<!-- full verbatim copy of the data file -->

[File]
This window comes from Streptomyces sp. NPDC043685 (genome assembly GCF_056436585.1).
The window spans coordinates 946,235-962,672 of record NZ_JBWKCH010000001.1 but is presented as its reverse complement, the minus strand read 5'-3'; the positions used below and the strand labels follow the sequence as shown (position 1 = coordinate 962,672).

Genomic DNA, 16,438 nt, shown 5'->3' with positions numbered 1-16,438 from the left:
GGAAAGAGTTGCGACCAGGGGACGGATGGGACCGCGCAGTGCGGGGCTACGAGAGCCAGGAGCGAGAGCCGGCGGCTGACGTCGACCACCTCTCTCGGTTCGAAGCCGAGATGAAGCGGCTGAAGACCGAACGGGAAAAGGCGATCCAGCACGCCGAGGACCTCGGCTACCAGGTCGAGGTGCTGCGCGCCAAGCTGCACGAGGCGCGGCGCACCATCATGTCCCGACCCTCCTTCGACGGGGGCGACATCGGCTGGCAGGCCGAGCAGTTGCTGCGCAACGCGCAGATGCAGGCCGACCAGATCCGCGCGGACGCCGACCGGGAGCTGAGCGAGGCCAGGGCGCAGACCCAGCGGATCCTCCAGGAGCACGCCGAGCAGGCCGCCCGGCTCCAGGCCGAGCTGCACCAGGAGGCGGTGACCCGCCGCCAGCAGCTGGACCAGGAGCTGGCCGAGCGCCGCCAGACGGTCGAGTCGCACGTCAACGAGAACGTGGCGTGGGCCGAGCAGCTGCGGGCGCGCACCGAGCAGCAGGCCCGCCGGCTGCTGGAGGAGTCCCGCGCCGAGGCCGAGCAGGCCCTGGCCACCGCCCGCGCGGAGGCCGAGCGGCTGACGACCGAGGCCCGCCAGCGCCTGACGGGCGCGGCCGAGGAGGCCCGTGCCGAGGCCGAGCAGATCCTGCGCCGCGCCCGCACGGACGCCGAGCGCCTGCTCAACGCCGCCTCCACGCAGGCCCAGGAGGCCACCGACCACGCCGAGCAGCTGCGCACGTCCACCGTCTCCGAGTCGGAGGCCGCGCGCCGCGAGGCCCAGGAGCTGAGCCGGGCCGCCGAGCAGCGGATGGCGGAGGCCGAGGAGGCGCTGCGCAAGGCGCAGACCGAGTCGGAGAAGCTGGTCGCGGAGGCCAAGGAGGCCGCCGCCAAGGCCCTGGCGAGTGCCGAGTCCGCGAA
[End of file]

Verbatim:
This window comes from Streptomyces sp. NPDC043685 (genome assembly GCF_056436585.1).
The window spans coordinates 946,235-962,672 of record NZ_JBWKCH010000001.1 but is presented as its reverse complement, the minus strand read 5'-3'; the positions used below and the strand labels follow the sequence as shown (position 1 = coordinate 962,672).

Genomic DNA, 16,438 nt, shown 5'->3' with positions numbered 1-16,438 from the left:
GGAAAGAGTTGCGACCAGGGGACGGATGGGACCGCGCAGTGCGGGGCTACGAGAGCCAGGAGCGAGAGCCGGCGGCTGACGTCGACCACCTCTCTCGGTTCGAAGCCGAGATGAAGCGGCTGAAGACCGAACGGGAAAAGGCGATCCAGCACGCCGAGGACCTCGGCTACCAGGTCGAGGTGCTGCGCGCCAAGCTGCACGAGGCGCGGCGCACCATCATGTCCCGACCCTCCTTCGACGGGGGCGACATCGGCTGGCAGGCCGAGCAGTTGCTGCGCAACGCGCAGATGCAGGCCGACCAGATCCGCGCGGACGCCGACCGGGAGCTGAGCGAGGCCAGGGCGCAGACCCAGCGGATCCTCCAGGAGCACGCCGAGCAGGCCGCCCGGCTCCAGGCCGAGCTGCACCAGGAGGCGGTGACCCGCCGCCAGCAGCTGGACCAGGAGCTGGCCGAGCGCCGCCAGACGGTCGAGTCGCACGTCAACGAGAACGTGGCGTGGGCCGAGCAGCTGCGGGCGCGCACCGAGCAGCAGGCCCGCCGGCTGCTGGAGGAGTCCCGCGCCGAGGCCGAGCAGGCCCTGGCCACCGCCCGCGCGGAGGCCGAGCGGCTGACGACCGAGGCCCGCCAGCGCCTGACGGGCGCGGCCGAGGAGGCCCGTGCCGAGGCCGAGCAGATCCTGCGCCGCGCCCGCACGGACGCCGAGCGCCTGCTCAACGCCGCCTCCACGCAGGCCCAGGAGGCCACCGACCACGCCGAGCAGCTGCGCACGTCCACCGTCTCCGAGTCGGAGGCCGCGCGCCGCGAGGCCCAGGAGCTGAGCCGGGCCGCCGAGCAGCGGATGGCGGAGGCCGAGGAGGCGCTGCGCAAGGCGCAGACCGAGTCGGAGAAGCTGGTCGCGGAGGCCAAGGAGGCCGCCGCCAAGGCCCTGGCGAGTGCCGAGTCCGCGAA